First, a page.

Bob Crabtree

Read Dr Crabtree’s Open Letter on killing contests here.

Read Coyotes and Canid Coexistence in Yellowstone by Robert L. Crabtree & Jennifer W. Sheldon here.


Bob is Chief Scientist at the Yellowstone Ecological Research Center (YERC) in Bozeman, Montana and is Research Associate Professor in the Department of Ecosystem and Conservation Sciences at the University of Montana in Missoula, Montana. He became fascinated with the process of predation at an early age and published his first paper as an undergraduate at the University of Idaho on competitive interactions between two species of flycatchers while working in the North Cascades. He received his MS from Utah State University, where he examined predation on waterfowl nests at Bear River Migratory Bird Refuge. He received his PhD at the University of Idaho, where he focused his dissertation on coyote population demography and social structure.

His seminal work on coyotes in central Washington (1984 thru 1988) and on Yellowstone’s northern range (1989 thru 2009) formed the basis for a new understanding of coyote ecology and population demography. He has defined numerous mechanisms regarding the powerful demographic and behavioral response coyotes have to human exploitation and wolf impacts. From a scientist’s viewpoint, he has challenged the ecological and economic validity of indiscriminate killing of coyote (and carnivore) populations. He has also conducted studies on wolves, foxes, bears, felids, mustelids and raptors, and has specialized in the analysis of long-term time-series data sets on many vertebrate species populations.

He began working on research projects in Yellowstone National Park immediately after the Great Fires of 1988. His primary focus at that time was predator-prey relations, population modeling, and carnivore behavior. Soon after becoming established in Yellowstone with a variety of ecological research projects, he founded YERC based on three pillars: (1) long-term research and monitoring, (2) large spatial scale landscape ecology, and (3) building collaborative partnerships with decision-makers. Increasing the role of science at the decision-making table and seeking innovative ways to bridge the gap between scientists and practitioners has been a primary concern in his career. This has led to his interest in spatio-temporal predictive modeling of species populations and ecological forecasting of communities. The bio-political atmosphere at Yellowstone, along with his four-year appointment with the Department of Energy in Washington, has certainly molded his career track. He continues to strive to ‘translate’ the results of ecological research into informed decision-making and on-the-ground conservation action.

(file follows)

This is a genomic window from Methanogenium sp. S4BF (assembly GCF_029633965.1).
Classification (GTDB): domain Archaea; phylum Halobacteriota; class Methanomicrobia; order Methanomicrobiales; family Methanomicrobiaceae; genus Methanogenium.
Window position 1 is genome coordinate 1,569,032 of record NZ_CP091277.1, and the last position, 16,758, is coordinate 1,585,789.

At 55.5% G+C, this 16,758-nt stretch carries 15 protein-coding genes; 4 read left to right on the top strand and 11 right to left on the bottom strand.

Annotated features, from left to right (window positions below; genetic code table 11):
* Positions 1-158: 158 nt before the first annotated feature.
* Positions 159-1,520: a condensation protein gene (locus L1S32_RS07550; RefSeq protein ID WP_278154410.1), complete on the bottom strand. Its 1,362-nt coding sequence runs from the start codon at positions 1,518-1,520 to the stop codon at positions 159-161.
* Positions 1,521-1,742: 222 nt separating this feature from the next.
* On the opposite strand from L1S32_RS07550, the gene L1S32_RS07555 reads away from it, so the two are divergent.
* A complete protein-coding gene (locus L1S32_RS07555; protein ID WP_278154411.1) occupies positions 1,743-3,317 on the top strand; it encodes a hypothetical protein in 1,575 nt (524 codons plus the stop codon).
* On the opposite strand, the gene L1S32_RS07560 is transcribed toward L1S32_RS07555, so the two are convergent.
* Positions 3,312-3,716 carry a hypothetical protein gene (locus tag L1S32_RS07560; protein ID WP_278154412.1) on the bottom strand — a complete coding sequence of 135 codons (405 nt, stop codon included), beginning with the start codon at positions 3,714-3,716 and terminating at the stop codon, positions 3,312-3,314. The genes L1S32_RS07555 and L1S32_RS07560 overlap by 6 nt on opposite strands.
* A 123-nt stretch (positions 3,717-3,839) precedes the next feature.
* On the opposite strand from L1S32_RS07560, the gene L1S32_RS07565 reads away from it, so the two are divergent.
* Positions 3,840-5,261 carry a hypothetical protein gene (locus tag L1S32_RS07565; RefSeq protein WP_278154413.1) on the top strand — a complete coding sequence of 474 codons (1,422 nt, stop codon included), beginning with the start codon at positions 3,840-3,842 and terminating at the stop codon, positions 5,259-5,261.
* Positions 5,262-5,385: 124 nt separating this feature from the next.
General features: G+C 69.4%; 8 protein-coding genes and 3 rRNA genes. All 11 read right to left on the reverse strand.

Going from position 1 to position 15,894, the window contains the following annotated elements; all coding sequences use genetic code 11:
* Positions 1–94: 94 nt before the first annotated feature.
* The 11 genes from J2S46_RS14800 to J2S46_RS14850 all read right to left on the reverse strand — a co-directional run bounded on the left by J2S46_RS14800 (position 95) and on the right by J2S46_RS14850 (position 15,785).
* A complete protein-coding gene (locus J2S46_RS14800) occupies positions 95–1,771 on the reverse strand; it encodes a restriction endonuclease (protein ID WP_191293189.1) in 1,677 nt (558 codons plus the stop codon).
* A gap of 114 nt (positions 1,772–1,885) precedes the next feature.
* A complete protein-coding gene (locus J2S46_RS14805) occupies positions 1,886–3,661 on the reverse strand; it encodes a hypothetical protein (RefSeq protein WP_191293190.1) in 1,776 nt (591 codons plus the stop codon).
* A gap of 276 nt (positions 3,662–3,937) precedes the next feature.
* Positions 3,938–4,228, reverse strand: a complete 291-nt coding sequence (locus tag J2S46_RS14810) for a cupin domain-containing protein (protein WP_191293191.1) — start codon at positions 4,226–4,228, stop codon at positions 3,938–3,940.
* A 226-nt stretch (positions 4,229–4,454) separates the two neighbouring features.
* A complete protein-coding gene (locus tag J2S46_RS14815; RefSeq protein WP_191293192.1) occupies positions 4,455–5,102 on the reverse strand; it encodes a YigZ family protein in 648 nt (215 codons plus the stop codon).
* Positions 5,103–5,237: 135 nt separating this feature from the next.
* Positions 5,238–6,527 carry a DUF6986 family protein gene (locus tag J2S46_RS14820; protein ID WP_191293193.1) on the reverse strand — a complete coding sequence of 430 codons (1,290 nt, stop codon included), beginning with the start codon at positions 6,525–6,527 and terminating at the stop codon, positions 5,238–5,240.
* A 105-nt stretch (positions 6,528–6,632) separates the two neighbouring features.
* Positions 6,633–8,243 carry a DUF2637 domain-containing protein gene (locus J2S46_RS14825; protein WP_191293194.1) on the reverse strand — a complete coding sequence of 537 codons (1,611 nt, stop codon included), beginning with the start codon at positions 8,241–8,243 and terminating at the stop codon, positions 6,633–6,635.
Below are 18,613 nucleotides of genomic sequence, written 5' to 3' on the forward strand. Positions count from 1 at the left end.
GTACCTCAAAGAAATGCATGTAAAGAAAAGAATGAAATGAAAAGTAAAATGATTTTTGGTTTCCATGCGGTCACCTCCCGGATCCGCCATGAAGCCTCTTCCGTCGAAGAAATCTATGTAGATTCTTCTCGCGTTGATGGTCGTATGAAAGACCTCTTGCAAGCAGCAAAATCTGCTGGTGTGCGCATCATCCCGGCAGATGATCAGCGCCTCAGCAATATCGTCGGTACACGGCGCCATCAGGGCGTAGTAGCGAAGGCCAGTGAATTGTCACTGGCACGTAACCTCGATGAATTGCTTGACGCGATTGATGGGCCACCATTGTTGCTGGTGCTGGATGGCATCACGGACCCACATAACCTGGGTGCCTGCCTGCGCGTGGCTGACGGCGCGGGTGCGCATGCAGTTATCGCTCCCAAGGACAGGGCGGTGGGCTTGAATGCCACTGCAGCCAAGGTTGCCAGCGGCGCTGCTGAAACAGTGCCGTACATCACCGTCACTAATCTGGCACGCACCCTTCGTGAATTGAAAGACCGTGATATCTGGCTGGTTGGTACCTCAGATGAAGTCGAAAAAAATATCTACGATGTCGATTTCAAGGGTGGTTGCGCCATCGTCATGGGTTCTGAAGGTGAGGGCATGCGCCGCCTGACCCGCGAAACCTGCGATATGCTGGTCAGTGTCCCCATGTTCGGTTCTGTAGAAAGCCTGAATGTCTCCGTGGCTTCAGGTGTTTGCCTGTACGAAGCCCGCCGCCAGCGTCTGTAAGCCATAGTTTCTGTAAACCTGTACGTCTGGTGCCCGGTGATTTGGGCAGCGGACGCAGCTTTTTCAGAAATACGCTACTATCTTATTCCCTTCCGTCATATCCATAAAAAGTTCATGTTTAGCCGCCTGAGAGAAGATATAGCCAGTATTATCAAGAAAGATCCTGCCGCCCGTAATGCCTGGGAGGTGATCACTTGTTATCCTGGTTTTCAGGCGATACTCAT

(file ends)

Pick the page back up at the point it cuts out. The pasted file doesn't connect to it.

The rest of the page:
Bob’s continued long-term research in Yellowstone led to expansion into remote sensing applications in ecology to provide scientists and decision-makers access to landscape scale evaluations, ecosystem assessments, and important variables to understand change in species populations from climate and other environmental impacts. He also began parallel studies to understand the long-term effects of the wolf reintroduction in Yellowstone, and has taken full advantage of similar natural and policy experiments such as land-use activities, fire, floods, drought, beetle kill, and extreme weather events – all with a ‘systems’ approach. He worked with colleagues at the University of Montana to design and form a new Systems Ecology graduate program. He recently worked on developing Adaptive Impact Models (AIM) with the US Fish and Wildlife Service.

He has authored over 60 peer-reviewed publications, has crafted over 50 MOUs and cooperative agreements with federal and state agencies, and obtained funding on 80 grants that have led to another 100+ publications on collaborative projects in Yellowstone and other benchmark ecosystems.


Learning to do what’s right for carnivores.

America’s Serengeti.

Bringing back the full suite of animals.

Ranching with the natural laws of ecosystems.


Respecting an indigenous species.

The coyote’s response to the colonization of America.

Increased breeding and litter size responses.

The relationships between predators and prey.

Scaling up a successful model.

The most effective guarding animal?

Using natural systems to everyone’s benefit.

Getting ranchers involved in the naturally functioning ecosystem.

Effects of indiscriminate reduction of predator population.

The coyote’s biological response to control attempts.

Assessing the impacts of lethal control.

The Shapeshifter – Nature Documentary

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